Rosh Hashanah- The Jewish New Year




Rosh Hashanah occurs on the first and second days of the Jewish month of Tishrel. The holiday begins 163 days after the first day of Passover. Tishrei In the lunar calendar is equivalent to September or early October in the western calendar. The earliest Rosh Hashanah can occur is September 5th and the latest is October 5th. On Rosh Hashanah, Jews observe the end of one year and celebrate the beginning of another. Jews become introspective and review their transgressions during the previous year in preparation for the Day of Atonement – Yom Kippur.

Jews believe that the fate of all people is recorded by G-d in the Book of Life- hence, each individual reviews his/her behavior during the prior year in the hopes of being inscribed in the Book of Life.

At the end of the afternoon service on the first day, many worshippers visit a nearby body of water to say prayers and to cast away their sins. Today, many people symbolically cast away their sins by tossing pieces of bread in the water. This ceremony is known as Tashlish.
There are several customs and traditions that are observed on Rosh Hashanah. The most significant part of the service is the blowing of the shofar (rams horn) which begins the ten day period known as the High Holy Days. The shofar is blown to wake us up and remind us to reflect on our year and to be better people. The shofar is blown 100 times during Rosh Hashanah and there is a set sequence of blasts -Iong, short and staccato.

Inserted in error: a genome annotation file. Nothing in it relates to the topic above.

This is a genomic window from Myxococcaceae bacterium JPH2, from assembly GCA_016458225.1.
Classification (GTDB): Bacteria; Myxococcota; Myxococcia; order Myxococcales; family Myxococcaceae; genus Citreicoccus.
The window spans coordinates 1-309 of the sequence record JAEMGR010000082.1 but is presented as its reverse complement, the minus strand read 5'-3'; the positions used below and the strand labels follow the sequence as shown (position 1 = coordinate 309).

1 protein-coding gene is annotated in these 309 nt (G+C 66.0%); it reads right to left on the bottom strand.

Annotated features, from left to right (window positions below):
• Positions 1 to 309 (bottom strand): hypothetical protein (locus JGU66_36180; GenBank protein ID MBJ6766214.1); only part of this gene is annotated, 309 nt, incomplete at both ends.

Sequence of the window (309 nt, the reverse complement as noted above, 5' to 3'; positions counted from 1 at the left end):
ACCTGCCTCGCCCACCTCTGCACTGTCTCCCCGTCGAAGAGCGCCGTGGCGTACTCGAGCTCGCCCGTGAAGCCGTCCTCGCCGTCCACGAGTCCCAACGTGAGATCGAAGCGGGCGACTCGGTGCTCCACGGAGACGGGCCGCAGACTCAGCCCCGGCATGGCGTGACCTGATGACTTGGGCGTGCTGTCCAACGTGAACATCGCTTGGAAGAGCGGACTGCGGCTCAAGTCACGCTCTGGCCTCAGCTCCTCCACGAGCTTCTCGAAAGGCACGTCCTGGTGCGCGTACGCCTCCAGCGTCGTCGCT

Teki’ah (long sound)
Shevarlm (3 broken sounds)
Teru’ah (9 short sounds)
Tek’ia Gedlah (very Iong sound)
Shevarlm Teru’ah (3 broken sounds followed by 9 short sounds)

With the conclusion of services each day, families and friends gather for a festive holiday meal that includes foods that will ensure sweetness in the New Year. Apples dipped in honey are always served as is a round challah rather than the usual braided one. The round challah, pieces of which are also dipped in honey, symbolizes the eternal cycle of life.
On Rosh Hashanah, many Jews exchange holiday greeting cards with family and friends. They also greet each other with the phrases, “May you be inscribed in the “Book of Life” and “Have a good year- (Shana Tovah”).